She also has words of reassurance for other students who may be struggling with their own closeted atheism and their objections to constitutional violations in their public schools: “It’s completely okay to be secular, even if you live in a place or a nation that isn’t.” Fisk encourages other students who are afraid of being rejected by their friends for being open about their atheism to “get that negativity out of your life.” Fisk is adamant that students in similarly religious communities be aware of the risks they’re taking by criticizing religious promotion in their public schools. Even though she lost friends, she wants students in similar situations to know that “if you don’t speak up, nothing will change.”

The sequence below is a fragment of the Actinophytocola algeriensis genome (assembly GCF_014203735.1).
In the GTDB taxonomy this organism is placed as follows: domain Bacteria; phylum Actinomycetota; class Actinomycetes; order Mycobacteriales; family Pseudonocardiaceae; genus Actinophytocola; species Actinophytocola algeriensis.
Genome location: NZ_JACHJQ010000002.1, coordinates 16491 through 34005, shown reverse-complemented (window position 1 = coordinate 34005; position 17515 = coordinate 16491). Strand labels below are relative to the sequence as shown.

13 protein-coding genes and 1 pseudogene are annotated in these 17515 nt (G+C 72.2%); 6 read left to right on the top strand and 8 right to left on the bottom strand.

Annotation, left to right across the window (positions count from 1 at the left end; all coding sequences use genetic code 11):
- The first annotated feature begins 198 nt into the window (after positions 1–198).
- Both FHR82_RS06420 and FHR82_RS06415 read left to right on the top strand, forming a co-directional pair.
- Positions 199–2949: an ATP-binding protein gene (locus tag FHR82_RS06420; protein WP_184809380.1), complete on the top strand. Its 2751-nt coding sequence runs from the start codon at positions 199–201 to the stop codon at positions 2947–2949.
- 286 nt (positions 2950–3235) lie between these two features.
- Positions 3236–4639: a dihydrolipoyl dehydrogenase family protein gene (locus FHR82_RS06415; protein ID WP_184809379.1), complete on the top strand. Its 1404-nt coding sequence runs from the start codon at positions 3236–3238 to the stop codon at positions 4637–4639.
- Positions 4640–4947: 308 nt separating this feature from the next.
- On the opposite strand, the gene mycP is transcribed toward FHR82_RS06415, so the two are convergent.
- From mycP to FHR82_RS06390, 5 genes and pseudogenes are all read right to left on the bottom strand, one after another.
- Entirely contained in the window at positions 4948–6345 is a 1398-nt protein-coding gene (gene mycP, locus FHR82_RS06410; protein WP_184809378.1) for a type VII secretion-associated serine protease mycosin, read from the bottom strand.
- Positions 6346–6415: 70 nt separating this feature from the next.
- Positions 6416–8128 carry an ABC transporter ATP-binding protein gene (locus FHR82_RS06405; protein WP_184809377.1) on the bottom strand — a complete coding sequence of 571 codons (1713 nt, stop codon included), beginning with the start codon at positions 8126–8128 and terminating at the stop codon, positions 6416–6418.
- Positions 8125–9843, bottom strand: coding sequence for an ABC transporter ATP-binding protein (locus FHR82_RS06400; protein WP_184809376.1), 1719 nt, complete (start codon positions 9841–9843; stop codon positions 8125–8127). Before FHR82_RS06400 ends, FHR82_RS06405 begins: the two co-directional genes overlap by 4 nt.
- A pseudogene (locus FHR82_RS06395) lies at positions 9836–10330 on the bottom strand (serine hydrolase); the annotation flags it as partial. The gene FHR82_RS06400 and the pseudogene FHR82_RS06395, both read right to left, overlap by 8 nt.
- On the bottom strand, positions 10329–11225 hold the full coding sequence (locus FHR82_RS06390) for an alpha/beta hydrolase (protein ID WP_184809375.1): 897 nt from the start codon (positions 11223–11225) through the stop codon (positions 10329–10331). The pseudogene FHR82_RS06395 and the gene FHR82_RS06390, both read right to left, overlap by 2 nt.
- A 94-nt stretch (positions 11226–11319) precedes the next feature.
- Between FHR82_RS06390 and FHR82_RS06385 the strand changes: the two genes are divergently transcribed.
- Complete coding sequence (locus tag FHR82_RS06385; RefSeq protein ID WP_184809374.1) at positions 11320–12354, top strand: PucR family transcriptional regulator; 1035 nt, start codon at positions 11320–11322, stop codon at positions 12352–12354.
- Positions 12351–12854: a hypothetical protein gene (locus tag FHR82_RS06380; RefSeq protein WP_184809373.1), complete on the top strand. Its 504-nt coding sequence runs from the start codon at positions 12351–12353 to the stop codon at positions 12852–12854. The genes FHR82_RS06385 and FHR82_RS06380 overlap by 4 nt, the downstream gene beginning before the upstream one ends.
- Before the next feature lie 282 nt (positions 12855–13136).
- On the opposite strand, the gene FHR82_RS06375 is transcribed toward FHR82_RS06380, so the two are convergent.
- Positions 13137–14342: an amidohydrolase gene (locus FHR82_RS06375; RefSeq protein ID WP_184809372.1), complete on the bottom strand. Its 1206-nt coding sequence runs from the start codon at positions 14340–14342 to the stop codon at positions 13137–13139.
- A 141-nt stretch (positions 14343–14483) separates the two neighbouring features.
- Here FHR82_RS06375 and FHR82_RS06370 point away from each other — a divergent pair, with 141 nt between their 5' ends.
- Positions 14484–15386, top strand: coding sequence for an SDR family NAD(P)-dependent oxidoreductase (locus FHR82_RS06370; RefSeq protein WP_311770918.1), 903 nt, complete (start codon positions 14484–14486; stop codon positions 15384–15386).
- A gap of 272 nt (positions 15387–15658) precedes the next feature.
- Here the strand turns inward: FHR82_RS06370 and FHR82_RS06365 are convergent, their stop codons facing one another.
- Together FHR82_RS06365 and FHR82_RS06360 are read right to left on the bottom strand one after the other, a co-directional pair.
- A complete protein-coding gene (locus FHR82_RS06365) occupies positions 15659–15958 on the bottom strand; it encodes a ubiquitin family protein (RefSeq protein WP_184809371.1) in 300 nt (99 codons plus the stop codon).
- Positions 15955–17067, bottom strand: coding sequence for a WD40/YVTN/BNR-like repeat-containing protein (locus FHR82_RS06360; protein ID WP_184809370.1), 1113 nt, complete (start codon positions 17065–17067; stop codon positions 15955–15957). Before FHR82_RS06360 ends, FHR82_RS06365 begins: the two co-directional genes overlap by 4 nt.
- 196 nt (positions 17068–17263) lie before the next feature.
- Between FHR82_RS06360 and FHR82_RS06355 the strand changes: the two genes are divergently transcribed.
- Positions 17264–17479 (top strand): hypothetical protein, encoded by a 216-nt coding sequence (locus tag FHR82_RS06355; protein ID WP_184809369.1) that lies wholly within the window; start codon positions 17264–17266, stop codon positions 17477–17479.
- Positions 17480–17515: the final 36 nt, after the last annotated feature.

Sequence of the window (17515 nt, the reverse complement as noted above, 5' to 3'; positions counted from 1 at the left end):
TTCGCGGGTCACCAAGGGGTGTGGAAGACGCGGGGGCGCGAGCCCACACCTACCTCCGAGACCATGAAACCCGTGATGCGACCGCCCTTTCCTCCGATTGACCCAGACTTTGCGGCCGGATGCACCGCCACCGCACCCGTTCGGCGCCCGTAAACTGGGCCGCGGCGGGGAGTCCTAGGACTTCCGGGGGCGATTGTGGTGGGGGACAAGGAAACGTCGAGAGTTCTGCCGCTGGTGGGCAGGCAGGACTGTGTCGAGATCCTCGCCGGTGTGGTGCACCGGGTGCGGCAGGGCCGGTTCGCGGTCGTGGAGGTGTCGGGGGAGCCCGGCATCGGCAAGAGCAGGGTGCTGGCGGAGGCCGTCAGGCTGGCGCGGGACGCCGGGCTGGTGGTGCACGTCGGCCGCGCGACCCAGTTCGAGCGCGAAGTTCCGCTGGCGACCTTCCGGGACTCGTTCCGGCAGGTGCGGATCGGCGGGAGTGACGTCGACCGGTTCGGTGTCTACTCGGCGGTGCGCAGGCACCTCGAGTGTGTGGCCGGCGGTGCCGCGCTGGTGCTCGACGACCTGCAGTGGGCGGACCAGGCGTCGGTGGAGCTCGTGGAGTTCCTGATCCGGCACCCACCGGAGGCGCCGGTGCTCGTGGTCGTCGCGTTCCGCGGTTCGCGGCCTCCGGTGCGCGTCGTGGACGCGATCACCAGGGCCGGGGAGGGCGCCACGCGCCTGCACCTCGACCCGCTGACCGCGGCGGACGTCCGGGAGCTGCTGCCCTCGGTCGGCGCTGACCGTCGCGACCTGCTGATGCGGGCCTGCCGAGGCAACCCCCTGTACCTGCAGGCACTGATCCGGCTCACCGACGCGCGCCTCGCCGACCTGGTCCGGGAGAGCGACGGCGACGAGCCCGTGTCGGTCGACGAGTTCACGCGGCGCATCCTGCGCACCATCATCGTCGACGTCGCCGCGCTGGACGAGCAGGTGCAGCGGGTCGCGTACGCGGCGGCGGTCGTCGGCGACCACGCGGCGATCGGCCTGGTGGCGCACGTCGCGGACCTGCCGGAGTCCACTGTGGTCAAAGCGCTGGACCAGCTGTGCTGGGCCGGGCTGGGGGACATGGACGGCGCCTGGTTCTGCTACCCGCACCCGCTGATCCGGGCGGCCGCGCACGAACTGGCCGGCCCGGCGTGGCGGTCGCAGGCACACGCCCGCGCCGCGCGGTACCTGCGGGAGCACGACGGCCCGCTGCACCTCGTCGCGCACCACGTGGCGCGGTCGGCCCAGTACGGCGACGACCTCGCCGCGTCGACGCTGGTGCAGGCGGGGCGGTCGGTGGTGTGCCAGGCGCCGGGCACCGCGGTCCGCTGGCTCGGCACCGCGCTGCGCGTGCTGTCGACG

Cidney Fisk is already a remarkable advocate for church-state separation and the rights of atheists, humanists, and non-Christian students. Given her passionate activism and bravery in defending her constitutional rights, the humanist movement should keep an eye on this young activist and expect even greater things from her in the future.